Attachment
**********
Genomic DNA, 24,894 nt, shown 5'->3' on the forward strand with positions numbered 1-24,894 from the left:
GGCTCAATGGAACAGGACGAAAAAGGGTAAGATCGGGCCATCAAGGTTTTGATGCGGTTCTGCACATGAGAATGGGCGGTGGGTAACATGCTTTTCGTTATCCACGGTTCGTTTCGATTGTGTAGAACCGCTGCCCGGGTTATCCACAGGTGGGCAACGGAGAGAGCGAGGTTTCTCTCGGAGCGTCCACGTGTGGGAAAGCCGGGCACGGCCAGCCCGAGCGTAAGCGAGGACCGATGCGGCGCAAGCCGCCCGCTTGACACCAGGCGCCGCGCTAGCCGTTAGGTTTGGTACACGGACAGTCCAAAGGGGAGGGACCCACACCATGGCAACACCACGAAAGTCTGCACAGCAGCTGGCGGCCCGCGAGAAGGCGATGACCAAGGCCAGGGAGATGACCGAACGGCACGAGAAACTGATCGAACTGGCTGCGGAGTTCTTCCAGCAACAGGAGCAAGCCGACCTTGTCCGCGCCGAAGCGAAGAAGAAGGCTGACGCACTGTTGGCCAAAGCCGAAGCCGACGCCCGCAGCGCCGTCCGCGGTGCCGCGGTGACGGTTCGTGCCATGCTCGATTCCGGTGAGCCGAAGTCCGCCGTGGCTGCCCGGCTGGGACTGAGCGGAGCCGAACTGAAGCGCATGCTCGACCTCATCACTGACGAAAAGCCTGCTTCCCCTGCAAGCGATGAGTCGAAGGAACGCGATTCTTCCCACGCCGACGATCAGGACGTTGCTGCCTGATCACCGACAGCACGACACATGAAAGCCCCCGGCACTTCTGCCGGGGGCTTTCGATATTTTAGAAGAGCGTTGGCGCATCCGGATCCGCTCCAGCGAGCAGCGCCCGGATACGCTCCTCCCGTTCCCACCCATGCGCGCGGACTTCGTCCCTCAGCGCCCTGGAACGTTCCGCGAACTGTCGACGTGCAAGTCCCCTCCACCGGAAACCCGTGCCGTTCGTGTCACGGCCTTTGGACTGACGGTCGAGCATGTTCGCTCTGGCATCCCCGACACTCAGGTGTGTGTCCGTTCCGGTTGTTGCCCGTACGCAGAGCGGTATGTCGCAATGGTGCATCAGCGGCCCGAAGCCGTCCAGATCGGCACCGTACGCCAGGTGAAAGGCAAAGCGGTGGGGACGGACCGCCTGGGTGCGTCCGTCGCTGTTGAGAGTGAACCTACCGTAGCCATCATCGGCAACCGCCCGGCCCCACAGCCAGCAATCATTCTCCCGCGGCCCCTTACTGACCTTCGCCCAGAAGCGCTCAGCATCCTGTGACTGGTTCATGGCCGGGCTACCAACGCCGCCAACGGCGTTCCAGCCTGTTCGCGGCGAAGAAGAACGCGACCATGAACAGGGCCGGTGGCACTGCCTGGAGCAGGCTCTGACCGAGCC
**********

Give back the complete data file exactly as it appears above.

Genomic DNA, 24,894 nt, shown 5'->3' on the forward strand with positions numbered 1-24,894 from the left:
GGCTCAATGGAACAGGACGAAAAAGGGTAAGATCGGGCCATCAAGGTTTTGATGCGGTTCTGCACATGAGAATGGGCGGTGGGTAACATGCTTTTCGTTATCCACGGTTCGTTTCGATTGTGTAGAACCGCTGCCCGGGTTATCCACAGGTGGGCAACGGAGAGAGCGAGGTTTCTCTCGGAGCGTCCACGTGTGGGAAAGCCGGGCACGGCCAGCCCGAGCGTAAGCGAGGACCGATGCGGCGCAAGCCGCCCGCTTGACACCAGGCGCCGCGCTAGCCGTTAGGTTTGGTACACGGACAGTCCAAAGGGGAGGGACCCACACCATGGCAACACCACGAAAGTCTGCACAGCAGCTGGCGGCCCGCGAGAAGGCGATGACCAAGGCCAGGGAGATGACCGAACGGCACGAGAAACTGATCGAACTGGCTGCGGAGTTCTTCCAGCAACAGGAGCAAGCCGACCTTGTCCGCGCCGAAGCGAAGAAGAAGGCTGACGCACTGTTGGCCAAAGCCGAAGCCGACGCCCGCAGCGCCGTCCGCGGTGCCGCGGTGACGGTTCGTGCCATGCTCGATTCCGGTGAGCCGAAGTCCGCCGTGGCTGCCCGGCTGGGACTGAGCGGAGCCGAACTGAAGCGCATGCTCGACCTCATCACTGACGAAAAGCCTGCTTCCCCTGCAAGCGATGAGTCGAAGGAACGCGATTCTTCCCACGCCGACGATCAGGACGTTGCTGCCTGATCACCGACAGCACGACACATGAAAGCCCCCGGCACTTCTGCCGGGGGCTTTCGATATTTTAGAAGAGCGTTGGCGCATCCGGATCCGCTCCAGCGAGCAGCGCCCGGATACGCTCCTCCCGTTCCCACCCATGCGCGCGGACTTCGTCCCTCAGCGCCCTGGAACGTTCCGCGAACTGTCGACGTGCAAGTCCCCTCCACCGGAAACCCGTGCCGTTCGTGTCACGGCCTTTGGACTGACGGTCGAGCATGTTCGCTCTGGCATCCCCGACACTCAGGTGTGTGTCCGTTCCGGTTGTTGCCCGTACGCAGAGCGGTATGTCGCAATGGTGCATCAGCGGCCCGAAGCCGTCCAGATCGGCACCGTACGCCAGGTGAAAGGCAAAGCGGTGGGGACGGACCGCCTGGGTGCGTCCGTCGCTGTTGAGAGTGAACCTACCGTAGCCATCATCGGCAACCGCCCGGCCCCACAGCCAGCAATCATTCTCCCGCGGCCCCTTACTGACCTTCGCCCAGAAGCGCTCAGCATCCTGTGACTGGTTCATGGCCGGGCTACCAACGCCGCCAACGGCGTTCCAGCCTGTTCGCGGCGAAGAAGAACGCGACCATGAACAGGGCCGGTGGCACTGCCTGGAGCAGGCTCTGACCGAGCC